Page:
• Open Access

The effect of vertical and horizontal dilution on fertilized patch experiments

Authors

  • Debby Ianson,

    Corresponding author
    1. Institute of Ocean Sciences, Fisheries and Oceans Canada, Sidney, British Columbia, Canada
    2. School of Earth and Ocean Sciences, University of Victoria, Victoria, British Columbia, Canada
    • Corresponding author: D. Ianson, Institute of Ocean Sciences, Fisheries and Oceans Canada, 9860 W. Saanich Rd., Sidney, BC V8L 4B2, Canada. (debby.ianson@dfo-mpo.gc.ca)

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  • Christoph Völker,

    1. Alfred-Wegener Institute for Polar and Marine Research, Bremerhaven, Germany
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  • Ken L. Denman,

    1. School of Earth and Ocean Sciences, University of Victoria, Victoria, British Columbia, Canada
    2. Canadian Centre for Climate and Modelling Analysis, University of Victoria, Victoria, British Columbia, Canada
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  • Eric Kunze,

    1. Applied Physics Laboratory, University of Washington, Seattle, Washington, USA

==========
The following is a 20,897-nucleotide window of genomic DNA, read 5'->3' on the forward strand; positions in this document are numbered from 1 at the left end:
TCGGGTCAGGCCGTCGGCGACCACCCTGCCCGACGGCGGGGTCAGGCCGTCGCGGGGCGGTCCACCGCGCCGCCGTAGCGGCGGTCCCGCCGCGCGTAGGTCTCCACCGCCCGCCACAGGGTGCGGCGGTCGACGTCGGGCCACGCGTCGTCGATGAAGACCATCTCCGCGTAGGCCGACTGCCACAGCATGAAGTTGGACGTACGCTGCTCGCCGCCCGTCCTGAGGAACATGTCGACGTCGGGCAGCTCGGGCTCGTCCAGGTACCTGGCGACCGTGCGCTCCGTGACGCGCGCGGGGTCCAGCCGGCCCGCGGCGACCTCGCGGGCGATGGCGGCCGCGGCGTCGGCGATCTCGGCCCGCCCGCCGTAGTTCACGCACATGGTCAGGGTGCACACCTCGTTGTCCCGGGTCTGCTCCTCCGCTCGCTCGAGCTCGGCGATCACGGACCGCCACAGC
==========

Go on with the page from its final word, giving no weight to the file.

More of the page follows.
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  • Nadja Steiner

    1. Institute of Ocean Sciences, Fisheries and Oceans Canada, Sidney, British Columbia, Canada
    2. Canadian Centre for Climate and Modelling Analysis, University of Victoria, Victoria, British Columbia, Canada
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Abstract

[1] A great deal of attention, both negative and positive, has been directed at the potential of large-scale iron fertilization schemes to sequester carbon by inducing phytoplankton blooms that would, in theory, result in significant export of organic carbon to the deep ocean in high nitrogen - low chlorophyll regions. A suite of iron manipulation or ‘patch’ experiments has been performed over length-scales of 10s of km. Here, we use a physical-ecological-chemical model, with prognostic nitrogen, silica and iron dynamics, to study one of the most successful of these experiments, the Subarctic Ecosystem Response to Iron Enrichment Study (SERIES), focusing on the vertical export of organic material, which is difficult to observe in the field. The implications of large-scale fertilization, i.e. increasing patch size, are investigated. Our results agree with the general conclusions obtained from the field experiments. Only a modest export of organic carbon occurs (less than 25% of carbon uptake by phytoplankton) at the base of the mixed layer. Furthermore, we show that lateral and vertical supply of silicic acid is necessary to fuel a sustained phytoplankton bloom. Increasing patch size results in less lateral nutrient supply relative to patch area and so a decrease, not only in total production (per unit area), but in the contribution by large phytoplankton due to silica limitation. Most importantly, the export of organic carbon (per unit area) decreases substantially, by nearly an order of magnitude, as scales of 1000 km are approached.

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